Synopsis:

An extraordinary literary event: the simultaneous publication of a brilliant and vivid new rendering of C. P. Cavafys Collected Poems and the first-ever English translation of the poets thirty Unfinished Poems, both featuring the fullest literary commentaries available in English—by the acclaimed critic, scholar, and award-winning author of The Lost.

No modern poet brought so vividly to life the history and culture of Mediterranean antiquity; no writer dared break, with such taut energy, the early-twentieth-century taboos surrounding homoerotic desire; no poet before or since has so gracefully melded elegy and irony as the Alexandrian Greek poet Constantine Cavafy (1863-1933). Now, after more than a decade of work and study, and with the cooperation of the Cavafy Archive in Athens, Daniel Mendelsohn—a classics scholar who alone among Cavafys translators shares the poets deep intimacy with the ancient world—is uniquely positioned to give readers full access to Cavafys genius. And we hear for the first time the remarkable music of his poetry: the sensuous rhymes, rich assonances, and strong rhythms of the original Greek that have eluded previous translators.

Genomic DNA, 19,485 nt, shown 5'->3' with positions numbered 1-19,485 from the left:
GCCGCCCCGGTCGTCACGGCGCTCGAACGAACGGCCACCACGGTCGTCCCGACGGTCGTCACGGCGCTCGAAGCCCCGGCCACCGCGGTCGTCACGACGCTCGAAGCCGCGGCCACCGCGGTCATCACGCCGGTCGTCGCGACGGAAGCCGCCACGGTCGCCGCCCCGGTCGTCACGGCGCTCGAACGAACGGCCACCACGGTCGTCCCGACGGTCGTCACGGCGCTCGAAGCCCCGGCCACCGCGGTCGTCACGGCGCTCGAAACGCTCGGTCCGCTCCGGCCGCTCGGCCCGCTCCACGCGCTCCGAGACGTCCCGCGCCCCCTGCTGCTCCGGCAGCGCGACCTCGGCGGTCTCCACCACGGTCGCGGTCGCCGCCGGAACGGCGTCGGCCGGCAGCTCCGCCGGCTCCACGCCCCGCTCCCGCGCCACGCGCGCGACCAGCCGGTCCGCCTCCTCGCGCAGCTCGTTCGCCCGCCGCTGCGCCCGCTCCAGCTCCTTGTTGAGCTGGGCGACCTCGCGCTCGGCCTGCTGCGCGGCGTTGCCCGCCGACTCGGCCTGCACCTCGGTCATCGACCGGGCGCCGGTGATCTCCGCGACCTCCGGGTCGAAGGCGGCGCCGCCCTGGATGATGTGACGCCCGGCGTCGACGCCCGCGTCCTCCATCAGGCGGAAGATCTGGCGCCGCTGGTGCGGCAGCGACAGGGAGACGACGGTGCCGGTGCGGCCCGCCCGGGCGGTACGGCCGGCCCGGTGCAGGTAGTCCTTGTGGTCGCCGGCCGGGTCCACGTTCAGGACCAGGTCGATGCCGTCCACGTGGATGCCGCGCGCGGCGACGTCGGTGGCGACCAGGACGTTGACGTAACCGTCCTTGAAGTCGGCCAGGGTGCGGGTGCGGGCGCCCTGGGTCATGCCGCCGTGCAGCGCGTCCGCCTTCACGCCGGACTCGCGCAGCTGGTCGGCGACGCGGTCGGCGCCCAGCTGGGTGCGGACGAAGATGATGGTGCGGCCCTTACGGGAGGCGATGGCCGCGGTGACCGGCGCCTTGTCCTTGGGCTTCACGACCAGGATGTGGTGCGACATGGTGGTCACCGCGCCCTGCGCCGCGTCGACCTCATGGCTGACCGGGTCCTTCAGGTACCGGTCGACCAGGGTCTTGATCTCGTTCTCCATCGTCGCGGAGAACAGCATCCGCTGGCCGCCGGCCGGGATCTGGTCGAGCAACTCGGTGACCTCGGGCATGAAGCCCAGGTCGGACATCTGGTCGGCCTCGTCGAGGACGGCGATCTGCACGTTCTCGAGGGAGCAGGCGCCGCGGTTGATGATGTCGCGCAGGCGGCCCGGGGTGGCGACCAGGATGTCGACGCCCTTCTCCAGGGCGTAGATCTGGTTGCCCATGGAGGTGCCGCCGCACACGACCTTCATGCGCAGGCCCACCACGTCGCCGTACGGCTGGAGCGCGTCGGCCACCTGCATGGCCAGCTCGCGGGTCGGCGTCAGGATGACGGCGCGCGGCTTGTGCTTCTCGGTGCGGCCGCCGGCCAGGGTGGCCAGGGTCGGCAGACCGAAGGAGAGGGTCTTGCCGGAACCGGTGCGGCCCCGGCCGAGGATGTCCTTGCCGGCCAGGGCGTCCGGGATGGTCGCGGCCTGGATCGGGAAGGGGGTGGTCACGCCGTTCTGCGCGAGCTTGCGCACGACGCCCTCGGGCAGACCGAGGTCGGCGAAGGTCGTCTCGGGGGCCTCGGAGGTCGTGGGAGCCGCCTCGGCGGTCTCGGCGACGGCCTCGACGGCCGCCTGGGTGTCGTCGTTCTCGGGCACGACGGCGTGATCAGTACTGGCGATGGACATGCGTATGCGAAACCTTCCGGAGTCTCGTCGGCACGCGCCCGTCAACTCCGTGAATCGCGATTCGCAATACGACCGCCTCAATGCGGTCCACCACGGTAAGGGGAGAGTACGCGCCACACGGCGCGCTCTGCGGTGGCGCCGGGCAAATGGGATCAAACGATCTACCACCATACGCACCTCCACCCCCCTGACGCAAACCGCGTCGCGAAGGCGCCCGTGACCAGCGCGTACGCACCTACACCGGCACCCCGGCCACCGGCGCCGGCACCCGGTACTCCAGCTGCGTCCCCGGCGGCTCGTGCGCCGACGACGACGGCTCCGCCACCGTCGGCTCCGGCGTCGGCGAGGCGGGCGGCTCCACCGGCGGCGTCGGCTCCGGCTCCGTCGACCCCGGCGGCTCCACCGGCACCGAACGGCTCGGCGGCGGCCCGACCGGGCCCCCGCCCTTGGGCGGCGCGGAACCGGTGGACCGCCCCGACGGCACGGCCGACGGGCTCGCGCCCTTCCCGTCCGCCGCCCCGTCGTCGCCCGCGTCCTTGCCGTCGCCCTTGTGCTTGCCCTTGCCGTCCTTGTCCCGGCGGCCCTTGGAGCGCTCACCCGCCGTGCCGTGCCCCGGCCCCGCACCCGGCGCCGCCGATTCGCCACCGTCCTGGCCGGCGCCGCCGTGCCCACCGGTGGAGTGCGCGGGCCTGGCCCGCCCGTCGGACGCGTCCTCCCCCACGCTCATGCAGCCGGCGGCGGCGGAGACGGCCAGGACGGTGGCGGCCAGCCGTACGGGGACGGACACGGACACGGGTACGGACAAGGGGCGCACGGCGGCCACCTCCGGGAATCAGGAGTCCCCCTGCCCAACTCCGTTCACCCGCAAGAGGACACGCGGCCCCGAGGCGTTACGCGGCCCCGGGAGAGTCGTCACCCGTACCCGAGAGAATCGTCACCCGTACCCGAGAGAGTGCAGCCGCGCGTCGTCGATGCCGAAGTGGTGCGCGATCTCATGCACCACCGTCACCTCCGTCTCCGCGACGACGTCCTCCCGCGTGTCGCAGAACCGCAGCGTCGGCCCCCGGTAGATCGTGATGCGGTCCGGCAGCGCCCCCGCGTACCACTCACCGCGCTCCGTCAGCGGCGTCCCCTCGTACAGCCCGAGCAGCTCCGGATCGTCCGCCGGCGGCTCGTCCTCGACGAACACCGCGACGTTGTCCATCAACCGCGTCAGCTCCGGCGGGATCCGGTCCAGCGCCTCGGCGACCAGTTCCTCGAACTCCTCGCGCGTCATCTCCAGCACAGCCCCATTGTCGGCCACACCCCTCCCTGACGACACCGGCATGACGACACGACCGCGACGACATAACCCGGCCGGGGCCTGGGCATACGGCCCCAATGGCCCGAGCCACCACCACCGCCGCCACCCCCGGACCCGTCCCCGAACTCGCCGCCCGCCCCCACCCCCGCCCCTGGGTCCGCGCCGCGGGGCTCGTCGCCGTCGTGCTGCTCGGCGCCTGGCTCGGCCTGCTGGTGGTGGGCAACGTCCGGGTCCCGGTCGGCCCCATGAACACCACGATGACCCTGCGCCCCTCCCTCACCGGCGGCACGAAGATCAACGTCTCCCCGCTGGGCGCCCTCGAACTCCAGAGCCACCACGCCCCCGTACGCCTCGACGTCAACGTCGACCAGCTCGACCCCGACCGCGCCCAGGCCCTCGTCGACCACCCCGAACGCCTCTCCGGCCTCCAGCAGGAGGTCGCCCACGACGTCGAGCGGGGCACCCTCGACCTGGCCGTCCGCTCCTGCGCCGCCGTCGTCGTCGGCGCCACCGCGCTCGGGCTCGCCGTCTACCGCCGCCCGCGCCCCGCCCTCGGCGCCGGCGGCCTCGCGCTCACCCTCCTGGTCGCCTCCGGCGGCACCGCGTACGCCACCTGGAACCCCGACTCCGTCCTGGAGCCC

The more than 250 works collected in this volume, comprising all of the Published, Repudiated, and Unpublished poems, cover the vast sweep of Hellenic civilization, from the Trojan War through Cavafys own lifetime. Powerfully moving, searching and wise, whether advising Odysseus as he returns home to Ithaca or portraying a doomed Marc Antony on the eve of his death, Cavafys poetry brilliantly makes the historical personal—and vice versa. He brings to his profound exploration of longing and loneliness, fate and loss, memory and identity the historians assessing eye as well as the poets compassionate heart.

With its in-depth introduction and a helpful commentary that situates each work in a rich historical, literary, and biographical context, this revelatory new translation, together with The Unfinished Poems, is a cause for celebration—the definitive presentation of Cavafy in English.

About the Author